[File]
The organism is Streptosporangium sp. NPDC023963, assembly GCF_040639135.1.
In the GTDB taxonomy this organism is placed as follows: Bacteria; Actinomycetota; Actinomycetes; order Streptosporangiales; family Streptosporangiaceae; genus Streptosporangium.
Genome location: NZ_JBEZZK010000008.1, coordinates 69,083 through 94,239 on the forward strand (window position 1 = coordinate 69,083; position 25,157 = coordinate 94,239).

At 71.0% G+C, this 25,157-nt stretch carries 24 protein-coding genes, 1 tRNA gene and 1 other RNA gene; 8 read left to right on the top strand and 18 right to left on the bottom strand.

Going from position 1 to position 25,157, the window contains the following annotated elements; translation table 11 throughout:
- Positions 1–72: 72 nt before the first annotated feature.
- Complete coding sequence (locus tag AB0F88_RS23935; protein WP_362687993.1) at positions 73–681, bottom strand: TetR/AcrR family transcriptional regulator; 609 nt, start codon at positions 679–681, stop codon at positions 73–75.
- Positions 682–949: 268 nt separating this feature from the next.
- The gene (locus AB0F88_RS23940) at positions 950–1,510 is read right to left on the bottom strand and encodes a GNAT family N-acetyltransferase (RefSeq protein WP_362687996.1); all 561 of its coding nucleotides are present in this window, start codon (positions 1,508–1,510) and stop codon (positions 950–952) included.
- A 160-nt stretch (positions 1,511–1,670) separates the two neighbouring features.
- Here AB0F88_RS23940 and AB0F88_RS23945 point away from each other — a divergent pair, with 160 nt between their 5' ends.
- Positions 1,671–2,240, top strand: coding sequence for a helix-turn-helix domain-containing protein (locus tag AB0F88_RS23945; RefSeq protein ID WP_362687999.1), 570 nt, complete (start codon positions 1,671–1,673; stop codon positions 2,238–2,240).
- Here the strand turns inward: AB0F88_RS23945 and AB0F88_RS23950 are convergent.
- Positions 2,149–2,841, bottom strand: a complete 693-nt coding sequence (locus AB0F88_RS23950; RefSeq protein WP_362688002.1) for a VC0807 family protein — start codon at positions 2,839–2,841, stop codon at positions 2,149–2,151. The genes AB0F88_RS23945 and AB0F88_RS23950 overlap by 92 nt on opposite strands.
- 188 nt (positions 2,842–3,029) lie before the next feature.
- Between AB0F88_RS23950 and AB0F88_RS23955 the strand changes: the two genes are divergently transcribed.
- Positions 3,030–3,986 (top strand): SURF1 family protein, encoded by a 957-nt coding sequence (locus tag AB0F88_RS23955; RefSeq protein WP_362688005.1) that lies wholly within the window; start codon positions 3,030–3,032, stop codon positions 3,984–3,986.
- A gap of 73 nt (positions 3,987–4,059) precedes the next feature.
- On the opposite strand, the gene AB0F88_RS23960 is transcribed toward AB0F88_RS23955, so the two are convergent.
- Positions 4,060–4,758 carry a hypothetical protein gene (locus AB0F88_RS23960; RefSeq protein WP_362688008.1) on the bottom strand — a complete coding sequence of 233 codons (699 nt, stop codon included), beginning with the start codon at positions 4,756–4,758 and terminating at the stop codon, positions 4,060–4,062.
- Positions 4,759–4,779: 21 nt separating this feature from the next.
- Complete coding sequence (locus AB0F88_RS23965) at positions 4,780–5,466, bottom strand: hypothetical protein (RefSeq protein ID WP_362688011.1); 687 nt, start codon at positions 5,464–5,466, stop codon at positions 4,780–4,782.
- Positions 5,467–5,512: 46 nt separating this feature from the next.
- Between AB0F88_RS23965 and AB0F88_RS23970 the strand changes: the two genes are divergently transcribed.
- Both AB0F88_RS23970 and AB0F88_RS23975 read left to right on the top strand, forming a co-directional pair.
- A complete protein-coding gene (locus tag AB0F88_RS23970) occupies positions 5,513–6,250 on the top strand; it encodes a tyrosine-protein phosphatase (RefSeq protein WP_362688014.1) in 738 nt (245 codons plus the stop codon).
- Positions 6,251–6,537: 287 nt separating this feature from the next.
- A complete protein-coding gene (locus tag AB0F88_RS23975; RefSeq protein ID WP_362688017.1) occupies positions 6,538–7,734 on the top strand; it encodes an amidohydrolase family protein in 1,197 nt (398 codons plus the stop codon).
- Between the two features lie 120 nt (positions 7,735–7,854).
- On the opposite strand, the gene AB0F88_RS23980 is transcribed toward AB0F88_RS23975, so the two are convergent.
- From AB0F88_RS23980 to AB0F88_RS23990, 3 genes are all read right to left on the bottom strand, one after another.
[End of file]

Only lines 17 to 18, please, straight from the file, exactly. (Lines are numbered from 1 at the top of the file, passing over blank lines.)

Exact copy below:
- Positions 3,030–3,986 (top strand): SURF1 family protein, encoded by a 957-nt coding sequence (locus tag AB0F88_RS23955; RefSeq protein WP_362688005.1) that lies wholly within the window; start codon positions 3,030–3,032, stop codon positions 3,984–3,986.
- A gap of 73 nt (positions 3,987–4,059) precedes the next feature.